Respondents who indicated that their authority already measures emissions of at least one of the four types was asked to provide the latest emissions measurements, measured in tonnes of carbon dioxide per year, for any of the four types which were available. In all, 58 respondents provided scope 1 and 2 carbon emission measurements for their own authority, 33 provided scope 1 and 2 emissions for their local area, 25 provided scope 3 emissions for their authority, and seven provided scope 3 emissions for their local area. These emissions provided were used to generate overall estimates for each emissions type for England by the following process:

  1. Authorities were grouped into categories based on both their authority type and their region – for example, district councils in the South West.
  2. The average was calculated for those who provided data among these categories for each emissions type.
  3. Councils who did not provide a measurement for a particular emissions type, or did not complete the survey at all, were assigned this average value as an estimate. Where a particular category of council types within a region did not have any emissions measurements provided, the overall average for local authorities of the same type across England was used instead.
  4. Overall total emissions estimates for England and for each authority type and region were calculated.

Table 6 shows the estimated total emissions from local authorities and their areas, based on the measurements provided by the respondents to the survey. Please note that these are estimates based on a minority of councils which responses, and the estimates for scope 3 measurements for both authorities and local areas have been excluded altogether, for two reasons: a relatively low number of local authorities provided data for these emissions, making any calculation of overall estimates intrinsically unreliable, and the overall scope 3 estimates of both categories produced extreme variations between regions that was almost certainly the result of significantly different measurement methodologies between local authorities, suggesting that these measurements were not directly comparable with each other.

The estimated total for scope 1 and 2 emissions generated by local authorities in England was approximately 2.4 million tonnes of carbon dioxide per year, and the equivalent figure for scope 1 and 2 emissions generated by local areas as a whole was approximately 135 million tonnes of carbon dioxide per year.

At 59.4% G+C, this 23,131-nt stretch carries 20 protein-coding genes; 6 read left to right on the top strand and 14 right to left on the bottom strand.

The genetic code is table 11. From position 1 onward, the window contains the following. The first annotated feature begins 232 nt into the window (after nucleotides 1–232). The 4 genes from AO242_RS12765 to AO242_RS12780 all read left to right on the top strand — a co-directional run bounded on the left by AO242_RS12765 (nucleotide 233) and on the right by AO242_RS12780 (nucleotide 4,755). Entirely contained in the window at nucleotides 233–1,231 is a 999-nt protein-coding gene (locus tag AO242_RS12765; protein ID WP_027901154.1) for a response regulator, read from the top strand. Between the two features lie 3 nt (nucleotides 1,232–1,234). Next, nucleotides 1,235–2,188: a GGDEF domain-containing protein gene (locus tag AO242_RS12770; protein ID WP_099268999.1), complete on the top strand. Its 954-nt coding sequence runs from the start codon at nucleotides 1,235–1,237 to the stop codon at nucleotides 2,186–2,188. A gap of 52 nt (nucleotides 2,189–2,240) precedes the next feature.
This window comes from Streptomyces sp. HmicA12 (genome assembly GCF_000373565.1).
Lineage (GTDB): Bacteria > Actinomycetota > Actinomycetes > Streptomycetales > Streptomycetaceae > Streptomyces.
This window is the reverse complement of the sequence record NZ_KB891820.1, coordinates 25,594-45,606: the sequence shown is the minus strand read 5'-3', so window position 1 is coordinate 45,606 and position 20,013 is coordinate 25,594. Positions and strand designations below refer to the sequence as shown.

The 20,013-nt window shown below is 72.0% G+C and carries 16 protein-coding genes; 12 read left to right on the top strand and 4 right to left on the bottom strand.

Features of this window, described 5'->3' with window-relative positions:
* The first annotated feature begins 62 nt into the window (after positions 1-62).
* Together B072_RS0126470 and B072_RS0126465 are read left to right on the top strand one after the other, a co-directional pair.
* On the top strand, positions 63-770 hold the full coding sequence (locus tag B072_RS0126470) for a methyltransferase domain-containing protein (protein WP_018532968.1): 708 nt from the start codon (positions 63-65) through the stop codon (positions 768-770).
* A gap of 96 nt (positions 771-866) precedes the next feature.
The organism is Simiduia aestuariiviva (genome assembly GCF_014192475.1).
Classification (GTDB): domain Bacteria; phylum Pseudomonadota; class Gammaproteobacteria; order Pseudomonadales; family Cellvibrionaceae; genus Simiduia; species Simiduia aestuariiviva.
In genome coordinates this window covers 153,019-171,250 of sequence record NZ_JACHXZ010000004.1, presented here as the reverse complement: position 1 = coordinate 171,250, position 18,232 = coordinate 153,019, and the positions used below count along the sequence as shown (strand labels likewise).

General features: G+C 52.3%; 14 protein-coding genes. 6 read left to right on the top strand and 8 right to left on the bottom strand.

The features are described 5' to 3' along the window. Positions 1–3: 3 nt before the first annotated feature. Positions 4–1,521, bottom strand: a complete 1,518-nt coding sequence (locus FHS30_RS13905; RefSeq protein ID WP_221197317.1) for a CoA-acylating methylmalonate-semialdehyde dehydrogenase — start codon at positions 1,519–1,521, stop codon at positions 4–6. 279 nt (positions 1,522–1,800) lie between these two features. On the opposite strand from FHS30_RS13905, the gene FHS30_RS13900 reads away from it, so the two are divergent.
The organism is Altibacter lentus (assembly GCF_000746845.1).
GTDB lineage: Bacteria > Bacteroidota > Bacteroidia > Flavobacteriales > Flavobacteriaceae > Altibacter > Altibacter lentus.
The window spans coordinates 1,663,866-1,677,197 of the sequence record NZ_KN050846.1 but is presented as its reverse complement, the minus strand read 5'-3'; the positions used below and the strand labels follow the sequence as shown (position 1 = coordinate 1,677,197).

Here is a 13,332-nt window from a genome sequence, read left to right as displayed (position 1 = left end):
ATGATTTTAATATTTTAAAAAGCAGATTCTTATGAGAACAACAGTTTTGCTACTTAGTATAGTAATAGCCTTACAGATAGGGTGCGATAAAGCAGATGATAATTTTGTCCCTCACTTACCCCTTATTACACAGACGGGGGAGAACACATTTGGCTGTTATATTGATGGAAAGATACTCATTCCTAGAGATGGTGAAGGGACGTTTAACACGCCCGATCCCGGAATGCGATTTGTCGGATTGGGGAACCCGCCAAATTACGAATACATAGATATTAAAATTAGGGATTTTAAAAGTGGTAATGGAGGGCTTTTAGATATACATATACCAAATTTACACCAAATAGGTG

Table 6 also displays differences in these estimates by region and authority type. Although variations between these categories for scope 1 and 2 emissions were not as extreme as they were in the case of scope 3 emissions, they are still considerable, suggesting some differences in the methodology used to estimate these emissions between councils.

Table 6: Please provide the latest carbon emissions measured, if they are available. Please use units of tonnes of CO2 per year.

  Authority, scope 1 and 2 (per cent) Area, scope 1 and 2 (per cent)
Total for England 2,407,000 135,088,000
     
Total for Eastern 86,000 31,890,000
Total for East Midlands 48,000 10,553,969
Total for London 283,000 7,547,000
Total for North East 145,000 6,970,000
Total for North West 98,000 11,638,000
Total for South East 149,000 31,968,000
Total for South West 264,000 17,153,000
Total for West Midlands 900,000 15,653,000
Total for Yorkshire and Humber 435,000 1,715,000
     
Total for County 267,000 72,360,000
Total for District 1,080,000 27,905,000
Total for London Borough 283,000 7,547,000
Total for Metropolitan district 373,000 5,913,000
Total for Unitary 405,000 21,363,000
     
Base (all respondents who answered the question) 58 33

Note: estimates have been rounded to the nearest thousand.

Official target for carbon neutrality

Respondents were asked whether their authority has set an official target for becoming carbon neutral for the authority itself, the area as a whole, or both. Table 7 summarises the results of this question, showing that 80 per cent of the respondents who answered the question indicated that their authority has set an official target for its own carbon neutrality, and 60 per cent indicated that their authority has set an official target for its area’s carbon neutrality. Around 39 per cent of respondents indicated that their council has set official targets for both of these, hence why the total of these percentages exceeds 100.

Table 7: Has your authority set an official target for becoming carbon neutral? Please select all that apply.

  Per cent
Yes, for the authority itself 80%
Yes, for the area as a whole 60%
No 0%
Don't know 0%

Respondents who indicated that they have set an official target for becoming carbon neutral were asked to specify the scope of these targets- that is, whether or not they contain scope 3 emissions, as explained above. Those who indicated that their authority has set carbon neutral targets for both itself and its area were asked to answer this question twice, once for each target.